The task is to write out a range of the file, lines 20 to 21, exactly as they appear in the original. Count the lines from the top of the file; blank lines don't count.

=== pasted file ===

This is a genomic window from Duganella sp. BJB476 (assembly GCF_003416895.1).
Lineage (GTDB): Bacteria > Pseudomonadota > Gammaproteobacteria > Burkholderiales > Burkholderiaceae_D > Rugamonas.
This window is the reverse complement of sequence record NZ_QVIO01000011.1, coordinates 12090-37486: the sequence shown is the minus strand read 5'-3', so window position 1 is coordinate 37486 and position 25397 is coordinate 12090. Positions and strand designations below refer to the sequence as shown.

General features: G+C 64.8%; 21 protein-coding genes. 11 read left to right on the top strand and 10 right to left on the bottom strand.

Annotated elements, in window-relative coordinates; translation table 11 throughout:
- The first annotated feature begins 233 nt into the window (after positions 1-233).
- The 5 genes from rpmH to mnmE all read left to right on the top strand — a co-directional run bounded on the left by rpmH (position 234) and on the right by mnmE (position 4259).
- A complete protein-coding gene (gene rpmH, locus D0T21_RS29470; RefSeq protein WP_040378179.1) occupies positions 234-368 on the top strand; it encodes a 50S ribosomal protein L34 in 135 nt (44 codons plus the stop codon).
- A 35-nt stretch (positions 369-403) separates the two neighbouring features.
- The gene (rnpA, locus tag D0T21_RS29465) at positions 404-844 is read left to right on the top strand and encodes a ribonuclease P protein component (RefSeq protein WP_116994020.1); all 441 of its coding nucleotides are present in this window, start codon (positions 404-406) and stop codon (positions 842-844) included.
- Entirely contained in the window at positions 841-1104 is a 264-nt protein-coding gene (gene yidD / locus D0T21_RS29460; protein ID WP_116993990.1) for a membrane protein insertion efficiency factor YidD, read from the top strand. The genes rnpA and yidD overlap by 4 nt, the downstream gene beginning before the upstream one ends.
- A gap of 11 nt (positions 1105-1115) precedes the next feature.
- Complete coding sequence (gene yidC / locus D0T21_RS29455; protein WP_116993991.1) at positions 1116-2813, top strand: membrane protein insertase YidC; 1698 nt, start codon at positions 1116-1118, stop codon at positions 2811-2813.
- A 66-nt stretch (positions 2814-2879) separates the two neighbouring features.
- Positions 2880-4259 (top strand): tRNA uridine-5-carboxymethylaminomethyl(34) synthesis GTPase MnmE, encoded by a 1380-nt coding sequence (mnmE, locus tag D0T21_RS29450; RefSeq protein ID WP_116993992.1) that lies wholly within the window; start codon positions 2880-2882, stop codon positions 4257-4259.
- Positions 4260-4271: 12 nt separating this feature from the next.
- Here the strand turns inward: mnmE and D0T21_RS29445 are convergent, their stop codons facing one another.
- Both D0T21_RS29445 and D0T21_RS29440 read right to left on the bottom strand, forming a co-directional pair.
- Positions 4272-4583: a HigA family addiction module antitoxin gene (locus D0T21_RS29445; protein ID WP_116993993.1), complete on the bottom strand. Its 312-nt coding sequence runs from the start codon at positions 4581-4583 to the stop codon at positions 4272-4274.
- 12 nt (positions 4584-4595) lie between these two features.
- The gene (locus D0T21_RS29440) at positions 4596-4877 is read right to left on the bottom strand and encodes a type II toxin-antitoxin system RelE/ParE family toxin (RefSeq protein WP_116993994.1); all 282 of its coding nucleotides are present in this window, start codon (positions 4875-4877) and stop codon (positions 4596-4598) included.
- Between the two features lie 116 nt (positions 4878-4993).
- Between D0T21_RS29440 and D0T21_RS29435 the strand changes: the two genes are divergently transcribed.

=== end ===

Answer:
- 12 nt (positions 4584-4595) lie between these two features.
- The gene (locus D0T21_RS29440) at positions 4596-4877 is read right to left on the bottom strand and encodes a type II toxin-antitoxin system RelE/ParE family toxin (RefSeq protein WP_116993994.1); all 282 of its coding nucleotides are present in this window, start codon (positions 4875-4877) and stop codon (positions 4596-4598) included.